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Hesychia & Theology
In this book, entitled Hesychia and Theology (The Context for Man’s Healing in the Orthodox Church), seventeen texts are published which make clear how indispensable for the knowledge of God is the hesychastic and neptic tradition of the Church, as presented in the writings and teaching of the holy Fathers. Heyschia, as a method and means for healing man’s soul, is the way along which every Christian must inevitably pass to reach communion with God. The knowledge of God, in other words theology, is the fruit of hesychia, and constitutes man’s salvation.
The book is dedicated by the author to three recent Elders who “received, preserved and handed on the Sacred Tradition entrusted to them”, Father Paisios the Hagiorite, Father Porphyrios of Kavsokalyvia and Father Sophrony the Hesychast, who lived the Mystery of the Cross and Resurrection of Christ, and suffered, learnt and taught.
After the author’s preface, instead of an introduction, excerpts are quoted from the theology of Father John Romanides, referring to prayer and Orthodox theology.
We shall mention very briefly the subjects examined in the subsequent chapters.
1. Sanctity in the Orthodox Tradition. The basic preconditions and criteria for sanctity are identified, because not every ‘good’ person is a saint. The great importance of the presence of saints in the life of the Church is emphasised, since the Church’s purpose and task is the sanctification of its members.
2. The Covenant of God. Both the Old and New Covenants are directly linked with theology and hesychia, and contribute to man’s regeneration. In the Old Covenant there was communion with the unincarnate Word, whereas in the New Covenant there is communion with the incarnate Word. The “Personal Covenant” is referred to, which God makes with every believer who lives within the Church and strives by fulfilling His will to be united with Him.
3. The Spiritual Law. The force and effect of the spiritual law, according to the teaching of St Mark the Ascetic in his text “On the Spiritual Law”, is examined, as well as how the spiritual law operates in the lives of Christians. Ignorance and transgression of the spiritual law result in trials in this present life, with eternal consequences.
4. The Neptic Theology of the Orthodox Church as a Method of Healing. Hesychia is a complete science relating to thoughts, the heart and the senses, and helps a person to be delivered from passions, to overcome death and be united with God. The context of Orthodox theology is defined. We are shown elements from the life and sayings of a person completely cured (Elder Porphyrios), who followed the hesychastic and neptic method of the Church in our own day, and is seen as representing the Orthodox Patristic Tradition.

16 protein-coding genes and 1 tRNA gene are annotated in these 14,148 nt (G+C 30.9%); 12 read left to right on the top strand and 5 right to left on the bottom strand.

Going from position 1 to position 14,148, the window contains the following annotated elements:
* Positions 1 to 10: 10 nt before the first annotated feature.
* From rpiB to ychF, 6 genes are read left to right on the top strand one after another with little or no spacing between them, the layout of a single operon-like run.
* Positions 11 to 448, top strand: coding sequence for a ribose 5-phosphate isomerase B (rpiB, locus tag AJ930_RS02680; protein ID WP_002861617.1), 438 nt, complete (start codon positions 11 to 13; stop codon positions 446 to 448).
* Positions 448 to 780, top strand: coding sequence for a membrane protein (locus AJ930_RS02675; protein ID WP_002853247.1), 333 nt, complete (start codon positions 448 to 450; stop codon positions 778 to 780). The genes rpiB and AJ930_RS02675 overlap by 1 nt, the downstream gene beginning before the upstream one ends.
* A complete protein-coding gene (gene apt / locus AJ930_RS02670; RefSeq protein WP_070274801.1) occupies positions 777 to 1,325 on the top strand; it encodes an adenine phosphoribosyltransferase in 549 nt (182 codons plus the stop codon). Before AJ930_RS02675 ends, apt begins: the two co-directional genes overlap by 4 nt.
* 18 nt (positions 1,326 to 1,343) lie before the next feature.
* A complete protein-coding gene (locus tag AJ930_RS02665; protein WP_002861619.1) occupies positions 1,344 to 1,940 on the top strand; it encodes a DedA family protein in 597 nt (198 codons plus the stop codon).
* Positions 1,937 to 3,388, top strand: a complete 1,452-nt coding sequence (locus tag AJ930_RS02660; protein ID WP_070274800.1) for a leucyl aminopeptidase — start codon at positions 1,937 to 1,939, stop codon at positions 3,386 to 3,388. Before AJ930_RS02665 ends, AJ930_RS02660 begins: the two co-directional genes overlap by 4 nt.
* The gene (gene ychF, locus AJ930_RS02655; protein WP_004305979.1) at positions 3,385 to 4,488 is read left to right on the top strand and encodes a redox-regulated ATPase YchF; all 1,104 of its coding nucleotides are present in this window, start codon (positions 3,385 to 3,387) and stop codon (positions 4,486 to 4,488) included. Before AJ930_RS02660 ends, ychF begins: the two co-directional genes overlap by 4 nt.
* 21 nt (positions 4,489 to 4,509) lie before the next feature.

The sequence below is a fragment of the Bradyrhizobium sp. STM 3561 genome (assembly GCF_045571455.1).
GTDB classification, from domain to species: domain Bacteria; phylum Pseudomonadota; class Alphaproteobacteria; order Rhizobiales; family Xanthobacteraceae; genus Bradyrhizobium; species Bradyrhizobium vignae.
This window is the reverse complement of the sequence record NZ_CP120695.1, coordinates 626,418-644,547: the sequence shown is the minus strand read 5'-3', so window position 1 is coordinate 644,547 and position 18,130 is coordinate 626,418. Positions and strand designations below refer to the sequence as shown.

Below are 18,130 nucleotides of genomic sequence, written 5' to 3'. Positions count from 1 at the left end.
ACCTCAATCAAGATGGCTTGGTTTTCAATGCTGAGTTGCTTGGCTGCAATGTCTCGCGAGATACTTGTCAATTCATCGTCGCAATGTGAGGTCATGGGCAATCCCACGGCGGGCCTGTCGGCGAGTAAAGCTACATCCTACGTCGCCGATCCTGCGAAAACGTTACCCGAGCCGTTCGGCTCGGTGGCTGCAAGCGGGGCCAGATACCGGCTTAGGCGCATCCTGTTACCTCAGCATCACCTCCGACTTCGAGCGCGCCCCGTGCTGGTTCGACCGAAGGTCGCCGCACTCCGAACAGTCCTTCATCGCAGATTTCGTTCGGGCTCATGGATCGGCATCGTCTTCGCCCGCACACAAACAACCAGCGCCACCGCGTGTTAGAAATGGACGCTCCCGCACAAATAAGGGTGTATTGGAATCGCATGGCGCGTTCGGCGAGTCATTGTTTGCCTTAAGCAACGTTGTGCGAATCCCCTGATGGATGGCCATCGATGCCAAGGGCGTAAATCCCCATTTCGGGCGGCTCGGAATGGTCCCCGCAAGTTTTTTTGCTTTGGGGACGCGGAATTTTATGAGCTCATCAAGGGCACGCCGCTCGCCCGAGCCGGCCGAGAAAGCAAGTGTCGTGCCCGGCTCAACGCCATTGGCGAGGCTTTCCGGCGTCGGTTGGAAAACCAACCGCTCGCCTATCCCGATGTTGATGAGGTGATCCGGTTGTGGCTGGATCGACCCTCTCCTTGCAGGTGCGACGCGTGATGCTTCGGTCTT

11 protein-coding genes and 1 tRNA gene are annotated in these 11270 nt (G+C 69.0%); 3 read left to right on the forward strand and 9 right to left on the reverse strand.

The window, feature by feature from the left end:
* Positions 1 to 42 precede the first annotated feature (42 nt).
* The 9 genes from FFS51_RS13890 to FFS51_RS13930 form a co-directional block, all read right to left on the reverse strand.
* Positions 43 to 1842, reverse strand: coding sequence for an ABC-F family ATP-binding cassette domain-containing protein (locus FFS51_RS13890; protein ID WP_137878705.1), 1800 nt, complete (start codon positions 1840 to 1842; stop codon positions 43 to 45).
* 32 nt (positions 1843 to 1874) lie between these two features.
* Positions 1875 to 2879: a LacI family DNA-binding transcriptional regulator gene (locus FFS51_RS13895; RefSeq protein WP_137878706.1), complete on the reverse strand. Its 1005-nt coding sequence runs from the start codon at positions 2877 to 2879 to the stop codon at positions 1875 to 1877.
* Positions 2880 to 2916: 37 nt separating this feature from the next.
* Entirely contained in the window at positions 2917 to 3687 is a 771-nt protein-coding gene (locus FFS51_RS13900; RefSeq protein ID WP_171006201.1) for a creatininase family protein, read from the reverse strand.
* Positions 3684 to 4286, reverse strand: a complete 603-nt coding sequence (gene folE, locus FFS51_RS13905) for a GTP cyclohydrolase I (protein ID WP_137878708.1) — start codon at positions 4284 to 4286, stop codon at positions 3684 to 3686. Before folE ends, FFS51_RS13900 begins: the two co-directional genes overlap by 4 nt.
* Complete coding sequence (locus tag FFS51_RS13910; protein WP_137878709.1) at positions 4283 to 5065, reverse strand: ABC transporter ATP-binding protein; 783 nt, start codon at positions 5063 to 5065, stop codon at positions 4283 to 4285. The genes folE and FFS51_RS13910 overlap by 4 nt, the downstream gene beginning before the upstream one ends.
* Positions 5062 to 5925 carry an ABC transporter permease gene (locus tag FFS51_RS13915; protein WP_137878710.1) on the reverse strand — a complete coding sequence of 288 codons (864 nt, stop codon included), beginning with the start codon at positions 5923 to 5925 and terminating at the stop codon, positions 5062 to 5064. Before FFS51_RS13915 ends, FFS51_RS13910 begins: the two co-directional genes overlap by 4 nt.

5. The Sacrament of Repentance as the Church’s Therapeutic Praxis. The aim and work of repentance is directed towards man’s healing. We can read about the stages and levels of repentance. Attention is draw particularly to the therapeutic character of the sacred Canons of the Church, and how St Basil the Great dealt with penitents.
6. The Person of the Spiritual Father and the Gift of Discernment. Taking the person of the Spiritual Father as a starting point, the author stresses essential aspects of the meaning of ‘person-hypostasis’, a term which refers first and foremost to the Triune God, but by extension to man, principally to the deified man who receives the energies of the Holy Trinity. Consideration is also given to the fact that, in the Holy Scriptures as well as in patristic texts, the Word of God is portrayed both as Father and as mother, because through His obedience to the Father and His sacrifice, He brought men to new birth. There is a reference to the spiritual fatherhood and motherhood of the holy Apostles and the Fathers of the Church, and how they behaved towards their spiritual children. The point is made that man’s healing within the Church is not independent of the person of the Spiritual Father. There is a description of the necessary prerequisites for correct use of the sacred Canons so that they contribute to people’s healing and salvation. Attention is drawn to the gift of discernment, regarded as the gift which, above all others, should set the Spiritual Father apart, so that he can recognise what his fundamental task is.
7. Holy Scripture and Worship. We are shown evidence revealing the close relationship between Holy Scripture and worship in the Church. The New Testament in particular makes clear the connection, but also the distinction, between rational and noetic worship. Apart from sharing in created worship, Christians have the potential, through noetic prayer and depending on the extent of their purification, to experience uncreated worship, which is union and communion with God. Mention is made of “the sighs too deep for words” wrought by the Holy Spirit, that are the noetic worship through which a person attains to empirical knowledge of God, and of how such sighs relate to rational worship. The aim of Holy Scripture is to lead the believer to the Eucharistic gathering and the experience of worship.